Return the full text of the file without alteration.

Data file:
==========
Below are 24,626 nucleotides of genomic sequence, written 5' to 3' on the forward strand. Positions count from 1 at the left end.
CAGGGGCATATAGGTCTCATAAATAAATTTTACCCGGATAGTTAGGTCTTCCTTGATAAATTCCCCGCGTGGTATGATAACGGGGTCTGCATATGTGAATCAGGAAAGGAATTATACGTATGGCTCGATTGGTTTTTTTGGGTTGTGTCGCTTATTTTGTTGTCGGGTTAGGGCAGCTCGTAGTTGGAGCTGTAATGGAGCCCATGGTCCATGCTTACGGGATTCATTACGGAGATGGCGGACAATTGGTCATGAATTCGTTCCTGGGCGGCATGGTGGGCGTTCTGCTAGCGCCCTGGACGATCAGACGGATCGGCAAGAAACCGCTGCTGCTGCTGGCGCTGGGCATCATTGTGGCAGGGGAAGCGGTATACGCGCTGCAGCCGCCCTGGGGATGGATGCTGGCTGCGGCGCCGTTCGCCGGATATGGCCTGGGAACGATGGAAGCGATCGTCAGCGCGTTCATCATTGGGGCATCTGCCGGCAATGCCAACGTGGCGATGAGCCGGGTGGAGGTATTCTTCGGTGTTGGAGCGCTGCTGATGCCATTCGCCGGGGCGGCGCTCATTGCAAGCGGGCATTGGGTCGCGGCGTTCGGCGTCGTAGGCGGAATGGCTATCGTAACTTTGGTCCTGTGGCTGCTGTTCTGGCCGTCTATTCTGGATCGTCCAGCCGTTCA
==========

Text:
Below are 24,626 nucleotides of genomic sequence, written 5' to 3' on the forward strand. Positions count from 1 at the left end.
CAGGGGCATATAGGTCTCATAAATAAATTTTACCCGGATAGTTAGGTCTTCCTTGATAAATTCCCCGCGTGGTATGATAACGGGGTCTGCATATGTGAATCAGGAAAGGAATTATACGTATGGCTCGATTGGTTTTTTTGGGTTGTGTCGCTTATTTTGTTGTCGGGTTAGGGCAGCTCGTAGTTGGAGCTGTAATGGAGCCCATGGTCCATGCTTACGGGATTCATTACGGAGATGGCGGACAATTGGTCATGAATTCGTTCCTGGGCGGCATGGTGGGCGTTCTGCTAGCGCCCTGGACGATCAGACGGATCGGCAAGAAACCGCTGCTGCTGCTGGCGCTGGGCATCATTGTGGCAGGGGAAGCGGTATACGCGCTGCAGCCGCCCTGGGGATGGATGCTGGCTGCGGCGCCGTTCGCCGGATATGGCCTGGGAACGATGGAAGCGATCGTCAGCGCGTTCATCATTGGGGCATCTGCCGGCAATGCCAACGTGGCGATGAGCCGGGTGGAGGTATTCTTCGGTGTTGGAGCGCTGCTGATGCCATTCGCCGGGGCGGCGCTCATTGCAAGCGGGCATTGGGTCGCGGCGTTCGGCGTCGTAGGCGGAATGGCTATCGTAACTTTGGTCCTGTGGCTGCTGTTCTGGCCGTCTATTCTGGATCGTCCAGCCGTTCA